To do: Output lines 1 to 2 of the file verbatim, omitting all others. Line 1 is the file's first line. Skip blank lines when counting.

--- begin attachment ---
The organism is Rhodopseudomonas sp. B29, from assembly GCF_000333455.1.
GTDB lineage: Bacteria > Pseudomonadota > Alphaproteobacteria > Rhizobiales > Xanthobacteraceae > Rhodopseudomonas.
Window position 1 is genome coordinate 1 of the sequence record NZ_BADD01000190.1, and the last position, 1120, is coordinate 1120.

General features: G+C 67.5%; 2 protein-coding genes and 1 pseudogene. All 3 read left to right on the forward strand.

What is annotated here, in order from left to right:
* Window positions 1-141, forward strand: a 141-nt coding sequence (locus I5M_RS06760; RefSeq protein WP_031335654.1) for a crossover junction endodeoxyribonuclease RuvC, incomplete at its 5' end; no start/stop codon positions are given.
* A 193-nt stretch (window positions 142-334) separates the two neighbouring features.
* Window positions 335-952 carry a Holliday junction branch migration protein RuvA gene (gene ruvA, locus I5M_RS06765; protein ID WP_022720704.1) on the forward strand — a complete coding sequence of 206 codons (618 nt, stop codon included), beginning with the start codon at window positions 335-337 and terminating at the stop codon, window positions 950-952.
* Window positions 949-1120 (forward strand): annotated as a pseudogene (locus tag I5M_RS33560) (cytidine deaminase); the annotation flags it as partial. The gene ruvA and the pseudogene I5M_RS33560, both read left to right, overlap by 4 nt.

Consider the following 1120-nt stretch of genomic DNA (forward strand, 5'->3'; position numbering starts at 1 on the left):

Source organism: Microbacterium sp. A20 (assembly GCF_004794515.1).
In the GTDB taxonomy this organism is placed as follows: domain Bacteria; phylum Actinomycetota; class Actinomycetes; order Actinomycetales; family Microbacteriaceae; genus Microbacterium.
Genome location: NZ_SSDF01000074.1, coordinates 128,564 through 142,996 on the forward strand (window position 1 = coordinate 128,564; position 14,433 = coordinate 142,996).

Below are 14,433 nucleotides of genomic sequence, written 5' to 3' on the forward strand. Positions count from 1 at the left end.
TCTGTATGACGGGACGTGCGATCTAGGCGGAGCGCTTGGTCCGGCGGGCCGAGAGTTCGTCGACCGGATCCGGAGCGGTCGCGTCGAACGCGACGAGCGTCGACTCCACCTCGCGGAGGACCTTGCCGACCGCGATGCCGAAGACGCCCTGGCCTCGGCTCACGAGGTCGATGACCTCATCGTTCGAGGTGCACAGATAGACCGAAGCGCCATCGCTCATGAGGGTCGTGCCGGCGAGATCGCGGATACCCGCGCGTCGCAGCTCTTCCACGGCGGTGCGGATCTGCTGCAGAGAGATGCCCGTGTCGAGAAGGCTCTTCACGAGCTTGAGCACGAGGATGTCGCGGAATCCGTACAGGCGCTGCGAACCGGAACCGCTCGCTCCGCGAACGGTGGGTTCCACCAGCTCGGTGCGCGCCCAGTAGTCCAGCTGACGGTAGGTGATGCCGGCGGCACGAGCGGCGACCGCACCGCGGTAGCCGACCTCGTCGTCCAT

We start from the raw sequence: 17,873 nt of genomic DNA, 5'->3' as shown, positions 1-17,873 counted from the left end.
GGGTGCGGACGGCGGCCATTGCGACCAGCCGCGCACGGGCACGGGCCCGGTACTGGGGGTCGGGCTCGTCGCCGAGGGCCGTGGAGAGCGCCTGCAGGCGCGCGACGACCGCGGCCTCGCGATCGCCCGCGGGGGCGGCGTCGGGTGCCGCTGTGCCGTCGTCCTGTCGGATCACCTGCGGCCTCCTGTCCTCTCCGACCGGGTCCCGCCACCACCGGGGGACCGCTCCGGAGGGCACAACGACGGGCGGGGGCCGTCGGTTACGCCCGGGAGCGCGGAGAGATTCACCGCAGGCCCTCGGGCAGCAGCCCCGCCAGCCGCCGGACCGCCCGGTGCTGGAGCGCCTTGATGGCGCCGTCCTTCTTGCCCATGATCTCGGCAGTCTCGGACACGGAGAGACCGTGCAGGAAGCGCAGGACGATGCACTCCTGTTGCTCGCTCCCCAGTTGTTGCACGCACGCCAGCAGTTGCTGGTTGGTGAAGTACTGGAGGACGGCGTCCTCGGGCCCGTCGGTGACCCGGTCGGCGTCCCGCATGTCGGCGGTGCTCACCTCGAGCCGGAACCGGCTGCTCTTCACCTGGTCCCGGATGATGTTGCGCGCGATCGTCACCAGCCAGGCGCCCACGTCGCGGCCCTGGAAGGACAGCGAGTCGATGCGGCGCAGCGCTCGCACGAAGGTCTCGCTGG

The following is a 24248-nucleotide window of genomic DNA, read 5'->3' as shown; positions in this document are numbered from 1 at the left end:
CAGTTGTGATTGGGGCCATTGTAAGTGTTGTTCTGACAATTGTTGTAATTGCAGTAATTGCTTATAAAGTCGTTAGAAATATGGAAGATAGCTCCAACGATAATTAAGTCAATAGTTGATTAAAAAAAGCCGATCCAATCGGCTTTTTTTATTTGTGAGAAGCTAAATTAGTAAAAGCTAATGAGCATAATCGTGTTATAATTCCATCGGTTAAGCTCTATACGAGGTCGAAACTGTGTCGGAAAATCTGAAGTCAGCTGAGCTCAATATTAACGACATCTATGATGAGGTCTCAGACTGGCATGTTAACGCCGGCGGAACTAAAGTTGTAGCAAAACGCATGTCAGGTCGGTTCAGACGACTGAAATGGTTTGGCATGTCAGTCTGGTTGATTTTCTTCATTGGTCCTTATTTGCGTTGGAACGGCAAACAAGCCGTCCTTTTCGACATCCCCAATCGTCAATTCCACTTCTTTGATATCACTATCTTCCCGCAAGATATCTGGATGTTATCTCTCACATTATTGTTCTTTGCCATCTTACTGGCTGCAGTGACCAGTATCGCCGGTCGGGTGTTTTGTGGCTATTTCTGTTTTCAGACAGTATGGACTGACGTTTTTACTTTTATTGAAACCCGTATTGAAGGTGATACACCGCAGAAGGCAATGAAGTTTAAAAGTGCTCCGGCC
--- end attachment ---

The organism is Rhodopseudomonas sp. B29, from assembly GCF_000333455.1.
GTDB lineage: Bacteria > Pseudomonadota > Alphaproteobacteria > Rhizobiales > Xanthobacteraceae > Rhodopseudomonas.